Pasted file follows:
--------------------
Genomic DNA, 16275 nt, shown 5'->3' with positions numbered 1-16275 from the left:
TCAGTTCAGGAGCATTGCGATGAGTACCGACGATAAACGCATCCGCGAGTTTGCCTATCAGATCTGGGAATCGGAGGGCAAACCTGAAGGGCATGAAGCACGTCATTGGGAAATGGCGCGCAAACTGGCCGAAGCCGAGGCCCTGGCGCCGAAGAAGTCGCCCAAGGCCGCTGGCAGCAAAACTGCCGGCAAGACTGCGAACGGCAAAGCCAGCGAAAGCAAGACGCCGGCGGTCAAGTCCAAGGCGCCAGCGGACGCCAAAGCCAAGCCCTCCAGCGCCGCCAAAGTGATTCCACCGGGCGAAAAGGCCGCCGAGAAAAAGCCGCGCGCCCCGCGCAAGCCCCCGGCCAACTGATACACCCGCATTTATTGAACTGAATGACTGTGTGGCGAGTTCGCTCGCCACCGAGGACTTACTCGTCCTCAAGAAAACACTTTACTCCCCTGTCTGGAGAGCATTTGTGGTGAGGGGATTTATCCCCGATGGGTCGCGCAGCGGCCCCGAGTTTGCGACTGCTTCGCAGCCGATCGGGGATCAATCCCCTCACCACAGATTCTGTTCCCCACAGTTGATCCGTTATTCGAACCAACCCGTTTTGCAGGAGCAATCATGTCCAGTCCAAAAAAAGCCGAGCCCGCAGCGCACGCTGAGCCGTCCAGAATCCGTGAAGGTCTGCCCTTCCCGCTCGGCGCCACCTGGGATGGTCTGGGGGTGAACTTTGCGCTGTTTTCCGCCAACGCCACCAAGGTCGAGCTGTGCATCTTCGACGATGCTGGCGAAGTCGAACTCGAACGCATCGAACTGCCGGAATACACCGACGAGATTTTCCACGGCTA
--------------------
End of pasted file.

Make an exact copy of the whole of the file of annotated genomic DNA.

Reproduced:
Genomic DNA, 16275 nt, shown 5'->3' with positions numbered 1-16275 from the left:
TCAGTTCAGGAGCATTGCGATGAGTACCGACGATAAACGCATCCGCGAGTTTGCCTATCAGATCTGGGAATCGGAGGGCAAACCTGAAGGGCATGAAGCACGTCATTGGGAAATGGCGCGCAAACTGGCCGAAGCCGAGGCCCTGGCGCCGAAGAAGTCGCCCAAGGCCGCTGGCAGCAAAACTGCCGGCAAGACTGCGAACGGCAAAGCCAGCGAAAGCAAGACGCCGGCGGTCAAGTCCAAGGCGCCAGCGGACGCCAAAGCCAAGCCCTCCAGCGCCGCCAAAGTGATTCCACCGGGCGAAAAGGCCGCCGAGAAAAAGCCGCGCGCCCCGCGCAAGCCCCCGGCCAACTGATACACCCGCATTTATTGAACTGAATGACTGTGTGGCGAGTTCGCTCGCCACCGAGGACTTACTCGTCCTCAAGAAAACACTTTACTCCCCTGTCTGGAGAGCATTTGTGGTGAGGGGATTTATCCCCGATGGGTCGCGCAGCGGCCCCGAGTTTGCGACTGCTTCGCAGCCGATCGGGGATCAATCCCCTCACCACAGATTCTGTTCCCCACAGTTGATCCGTTATTCGAACCAACCCGTTTTGCAGGAGCAATCATGTCCAGTCCAAAAAAAGCCGAGCCCGCAGCGCACGCTGAGCCGTCCAGAATCCGTGAAGGTCTGCCCTTCCCGCTCGGCGCCACCTGGGATGGTCTGGGGGTGAACTTTGCGCTGTTTTCCGCCAACGCCACCAAGGTCGAGCTGTGCATCTTCGACGATGCTGGCGAAGTCGAACTCGAACGCATCGAACTGCCGGAATACACCGACGAGATTTTCCACGGCTA